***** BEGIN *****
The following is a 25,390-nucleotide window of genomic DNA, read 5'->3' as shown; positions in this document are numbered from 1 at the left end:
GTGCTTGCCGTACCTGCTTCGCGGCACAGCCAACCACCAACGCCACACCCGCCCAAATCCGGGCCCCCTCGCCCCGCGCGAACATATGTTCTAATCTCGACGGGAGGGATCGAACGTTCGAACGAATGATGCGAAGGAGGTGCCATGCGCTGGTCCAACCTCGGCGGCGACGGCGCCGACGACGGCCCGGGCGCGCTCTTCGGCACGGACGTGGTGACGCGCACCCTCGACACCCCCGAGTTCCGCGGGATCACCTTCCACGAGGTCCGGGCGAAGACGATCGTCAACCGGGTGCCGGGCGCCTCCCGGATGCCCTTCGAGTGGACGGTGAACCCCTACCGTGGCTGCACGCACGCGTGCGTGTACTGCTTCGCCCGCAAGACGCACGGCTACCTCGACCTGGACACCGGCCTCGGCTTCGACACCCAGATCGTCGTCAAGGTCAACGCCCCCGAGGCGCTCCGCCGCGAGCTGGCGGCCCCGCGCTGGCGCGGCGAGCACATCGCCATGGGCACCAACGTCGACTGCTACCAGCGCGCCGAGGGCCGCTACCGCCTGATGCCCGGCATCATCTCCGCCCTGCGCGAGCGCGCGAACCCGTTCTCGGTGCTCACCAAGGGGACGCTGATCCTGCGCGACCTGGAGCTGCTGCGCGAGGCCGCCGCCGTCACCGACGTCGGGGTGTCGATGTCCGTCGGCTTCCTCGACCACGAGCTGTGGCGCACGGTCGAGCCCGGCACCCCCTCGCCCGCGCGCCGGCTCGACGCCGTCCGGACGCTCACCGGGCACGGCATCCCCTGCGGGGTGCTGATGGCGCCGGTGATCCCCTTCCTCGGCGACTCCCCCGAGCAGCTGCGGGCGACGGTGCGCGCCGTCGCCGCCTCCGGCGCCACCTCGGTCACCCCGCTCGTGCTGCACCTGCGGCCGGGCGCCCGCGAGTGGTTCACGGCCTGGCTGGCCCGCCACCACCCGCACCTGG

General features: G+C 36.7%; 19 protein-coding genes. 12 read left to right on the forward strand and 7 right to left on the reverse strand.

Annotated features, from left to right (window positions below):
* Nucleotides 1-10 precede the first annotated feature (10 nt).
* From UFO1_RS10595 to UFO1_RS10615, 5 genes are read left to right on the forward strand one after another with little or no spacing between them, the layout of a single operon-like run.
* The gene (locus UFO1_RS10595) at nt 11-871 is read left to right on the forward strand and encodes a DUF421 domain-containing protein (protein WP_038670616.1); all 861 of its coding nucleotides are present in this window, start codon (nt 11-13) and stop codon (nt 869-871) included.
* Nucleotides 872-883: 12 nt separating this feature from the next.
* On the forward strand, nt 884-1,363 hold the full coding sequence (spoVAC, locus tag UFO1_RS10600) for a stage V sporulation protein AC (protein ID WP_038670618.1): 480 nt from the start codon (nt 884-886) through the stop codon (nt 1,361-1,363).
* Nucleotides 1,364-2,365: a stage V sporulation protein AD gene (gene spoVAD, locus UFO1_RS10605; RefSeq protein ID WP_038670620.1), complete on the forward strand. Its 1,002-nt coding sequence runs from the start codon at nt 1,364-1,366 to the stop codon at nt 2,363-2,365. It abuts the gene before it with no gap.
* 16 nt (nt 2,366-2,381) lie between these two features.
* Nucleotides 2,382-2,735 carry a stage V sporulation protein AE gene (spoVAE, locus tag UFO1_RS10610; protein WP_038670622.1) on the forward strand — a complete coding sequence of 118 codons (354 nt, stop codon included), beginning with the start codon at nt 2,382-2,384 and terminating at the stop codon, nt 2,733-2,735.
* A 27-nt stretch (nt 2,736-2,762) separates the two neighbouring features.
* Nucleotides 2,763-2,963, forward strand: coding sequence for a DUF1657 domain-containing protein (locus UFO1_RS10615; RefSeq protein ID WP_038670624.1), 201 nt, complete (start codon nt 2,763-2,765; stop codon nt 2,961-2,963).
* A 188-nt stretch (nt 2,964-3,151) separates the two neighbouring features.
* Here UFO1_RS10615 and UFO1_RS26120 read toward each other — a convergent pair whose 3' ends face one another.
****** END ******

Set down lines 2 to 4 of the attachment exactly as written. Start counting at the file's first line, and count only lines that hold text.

GTGCTTGCCGTACCTGCTTCGCGGCACAGCCAACCACCAACGCCACACCCGCCCAAATCCGGGCCCCCTCGCCCCGCGCGAACATATGTTCTAATCTCGACGGGAGGGATCGAACGTTCGAACGAATGATGCGAAGGAGGTGCCATGCGCTGGTCCAACCTCGGCGGCGACGGCGCCGACGACGGCCCGGGCGCGCTCTTCGGCACGGACGTGGTGACGCGCACCCTCGACACCCCCGAGTTCCGCGGGATCACCTTCCACGAGGTCCGGGCGAAGACGATCGTCAACCGGGTGCCGGGCGCCTCCCGGATGCCCTTCGAGTGGACGGTGAACCCCTACCGTGGCTGCACGCACGCGTGCGTGTACTGCTTCGCCCGCAAGACGCACGGCTACCTCGACCTGGACACCGGCCTCGGCTTCGACACCCAGATCGTCGTCAAGGTCAACGCCCCCGAGGCGCTCCGCCGCGAGCTGGCGGCCCCGCGCTGGCGCGGCGAGCACATCGCCATGGGCACCAACGTCGACTGCTACCAGCGCGCCGAGGGCCGCTACCGCCTGATGCCCGGCATCATCTCCGCCCTGCGCGAGCGCGCGAACCCGTTCTCGGTGCTCACCAAGGGGACGCTGATCCTGCGCGACCTGGAGCTGCTGCGCGAGGCCGCCGCCGTCACCGACGTCGGGGTGTCGATGTCCGTCGGCTTCCTCGACCACGAGCTGTGGCGCACGGTCGAGCCCGGCACCCCCTCGCCCGCGCGCCGGCTCGACGCCGTCCGGACGCTCACCGGGCACGGCATCCCCTGCGGGGTGCTGATGGCGCCGGTGATCCCCTTCCTCGGCGACTCCCCCGAGCAGCTGCGGGCGACGGTGCGCGCCGTCGCCGCCTCCGGCGCCACCTCGGTCACCCCGCTCGTGCTGCACCTGCGGCCGGGCGCCCGCGAGTGGTTCACGGCCTGGCTGGCCCGCCACCACCCGCACCTGG

General features: G+C 36.7%; 19 protein-coding genes. 12 read left to right on the forward strand and 7 right to left on the reverse strand.

Annotated features, from left to right (window positions below):